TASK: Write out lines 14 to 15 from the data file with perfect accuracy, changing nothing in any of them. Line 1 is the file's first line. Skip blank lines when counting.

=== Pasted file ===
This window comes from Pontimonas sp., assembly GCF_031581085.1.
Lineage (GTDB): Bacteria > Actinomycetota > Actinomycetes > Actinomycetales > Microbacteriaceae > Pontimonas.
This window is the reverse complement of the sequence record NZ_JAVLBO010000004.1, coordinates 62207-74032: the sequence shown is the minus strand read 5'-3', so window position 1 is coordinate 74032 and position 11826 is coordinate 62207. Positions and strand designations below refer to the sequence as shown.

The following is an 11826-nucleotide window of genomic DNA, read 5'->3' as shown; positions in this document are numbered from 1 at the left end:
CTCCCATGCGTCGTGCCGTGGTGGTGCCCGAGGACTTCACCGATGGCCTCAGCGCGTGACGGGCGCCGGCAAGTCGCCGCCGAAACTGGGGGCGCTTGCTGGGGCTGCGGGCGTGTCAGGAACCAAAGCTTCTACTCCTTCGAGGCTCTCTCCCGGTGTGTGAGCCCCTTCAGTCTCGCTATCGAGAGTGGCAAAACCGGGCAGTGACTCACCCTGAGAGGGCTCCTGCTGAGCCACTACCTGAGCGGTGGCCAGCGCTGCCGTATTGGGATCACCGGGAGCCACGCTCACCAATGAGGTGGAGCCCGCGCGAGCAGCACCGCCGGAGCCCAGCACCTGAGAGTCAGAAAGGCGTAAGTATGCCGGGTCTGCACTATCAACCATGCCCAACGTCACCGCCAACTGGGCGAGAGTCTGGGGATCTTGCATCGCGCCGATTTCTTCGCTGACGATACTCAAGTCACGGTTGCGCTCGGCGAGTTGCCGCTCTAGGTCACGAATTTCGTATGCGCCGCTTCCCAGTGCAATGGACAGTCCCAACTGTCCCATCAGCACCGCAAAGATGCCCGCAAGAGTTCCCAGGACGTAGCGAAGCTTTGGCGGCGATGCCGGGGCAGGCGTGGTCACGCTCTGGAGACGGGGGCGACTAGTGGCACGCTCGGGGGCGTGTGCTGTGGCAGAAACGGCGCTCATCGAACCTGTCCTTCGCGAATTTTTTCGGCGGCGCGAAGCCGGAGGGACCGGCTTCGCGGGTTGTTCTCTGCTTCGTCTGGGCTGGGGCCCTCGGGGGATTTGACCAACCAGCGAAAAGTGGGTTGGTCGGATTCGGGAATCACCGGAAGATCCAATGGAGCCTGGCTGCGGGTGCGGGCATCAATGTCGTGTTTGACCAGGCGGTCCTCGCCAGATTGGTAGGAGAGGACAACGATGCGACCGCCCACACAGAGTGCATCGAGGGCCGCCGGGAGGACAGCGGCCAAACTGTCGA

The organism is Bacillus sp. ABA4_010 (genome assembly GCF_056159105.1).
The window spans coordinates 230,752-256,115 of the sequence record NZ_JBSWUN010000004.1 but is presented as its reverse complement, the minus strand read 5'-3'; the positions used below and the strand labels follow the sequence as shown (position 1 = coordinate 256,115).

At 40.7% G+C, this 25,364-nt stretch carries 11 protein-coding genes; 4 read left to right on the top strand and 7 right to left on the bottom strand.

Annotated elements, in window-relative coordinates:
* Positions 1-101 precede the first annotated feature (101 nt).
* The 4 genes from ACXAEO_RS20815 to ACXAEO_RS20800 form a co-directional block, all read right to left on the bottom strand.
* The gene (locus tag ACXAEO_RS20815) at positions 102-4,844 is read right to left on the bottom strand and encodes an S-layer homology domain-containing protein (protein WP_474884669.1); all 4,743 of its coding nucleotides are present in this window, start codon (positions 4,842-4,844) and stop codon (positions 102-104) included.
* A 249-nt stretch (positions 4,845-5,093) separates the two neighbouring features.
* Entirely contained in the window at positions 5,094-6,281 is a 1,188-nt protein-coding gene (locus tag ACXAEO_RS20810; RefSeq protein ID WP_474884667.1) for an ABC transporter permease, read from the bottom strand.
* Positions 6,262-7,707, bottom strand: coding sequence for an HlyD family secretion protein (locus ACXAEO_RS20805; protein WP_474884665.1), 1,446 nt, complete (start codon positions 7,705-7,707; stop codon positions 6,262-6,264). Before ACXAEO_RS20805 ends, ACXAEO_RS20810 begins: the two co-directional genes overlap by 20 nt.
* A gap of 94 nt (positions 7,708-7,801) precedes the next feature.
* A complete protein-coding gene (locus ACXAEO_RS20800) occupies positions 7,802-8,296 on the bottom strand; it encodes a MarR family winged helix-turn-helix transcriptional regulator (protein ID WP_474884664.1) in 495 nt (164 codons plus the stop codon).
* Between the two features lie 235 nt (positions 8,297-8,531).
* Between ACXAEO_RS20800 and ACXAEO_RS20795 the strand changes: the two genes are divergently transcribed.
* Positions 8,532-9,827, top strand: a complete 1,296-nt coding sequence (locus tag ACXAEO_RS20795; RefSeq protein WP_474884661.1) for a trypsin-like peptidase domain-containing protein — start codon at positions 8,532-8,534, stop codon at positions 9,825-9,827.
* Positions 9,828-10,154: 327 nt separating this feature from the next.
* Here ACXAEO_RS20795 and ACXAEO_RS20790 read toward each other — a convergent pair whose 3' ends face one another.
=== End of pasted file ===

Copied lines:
* Entirely contained in the window at positions 5,094-6,281 is a 1,188-nt protein-coding gene (locus tag ACXAEO_RS20810; RefSeq protein ID WP_474884667.1) for an ABC transporter permease, read from the bottom strand.
* Positions 6,262-7,707, bottom strand: coding sequence for an HlyD family secretion protein (locus ACXAEO_RS20805; protein WP_474884665.1), 1,446 nt, complete (start codon positions 7,705-7,707; stop codon positions 6,262-6,264). Before ACXAEO_RS20805 ends, ACXAEO_RS20810 begins: the two co-directional genes overlap by 20 nt.